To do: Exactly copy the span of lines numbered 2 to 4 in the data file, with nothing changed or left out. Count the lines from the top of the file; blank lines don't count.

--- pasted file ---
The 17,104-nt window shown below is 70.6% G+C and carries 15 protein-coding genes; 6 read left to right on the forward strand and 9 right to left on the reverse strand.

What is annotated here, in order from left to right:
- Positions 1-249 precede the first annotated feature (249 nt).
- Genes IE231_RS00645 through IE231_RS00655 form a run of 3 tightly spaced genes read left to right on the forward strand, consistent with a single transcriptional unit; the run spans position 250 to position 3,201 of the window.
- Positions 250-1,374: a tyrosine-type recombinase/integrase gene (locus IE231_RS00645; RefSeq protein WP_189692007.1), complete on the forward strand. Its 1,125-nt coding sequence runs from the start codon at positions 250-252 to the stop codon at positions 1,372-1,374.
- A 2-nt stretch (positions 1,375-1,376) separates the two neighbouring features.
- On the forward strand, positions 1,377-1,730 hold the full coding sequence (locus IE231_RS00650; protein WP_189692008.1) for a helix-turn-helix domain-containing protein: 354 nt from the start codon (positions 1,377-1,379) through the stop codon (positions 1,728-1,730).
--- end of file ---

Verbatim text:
What is annotated here, in order from left to right:
- Positions 1-249 precede the first annotated feature (249 nt).
- Genes IE231_RS00645 through IE231_RS00655 form a run of 3 tightly spaced genes read left to right on the forward strand, consistent with a single transcriptional unit; the run spans position 250 to position 3,201 of the window.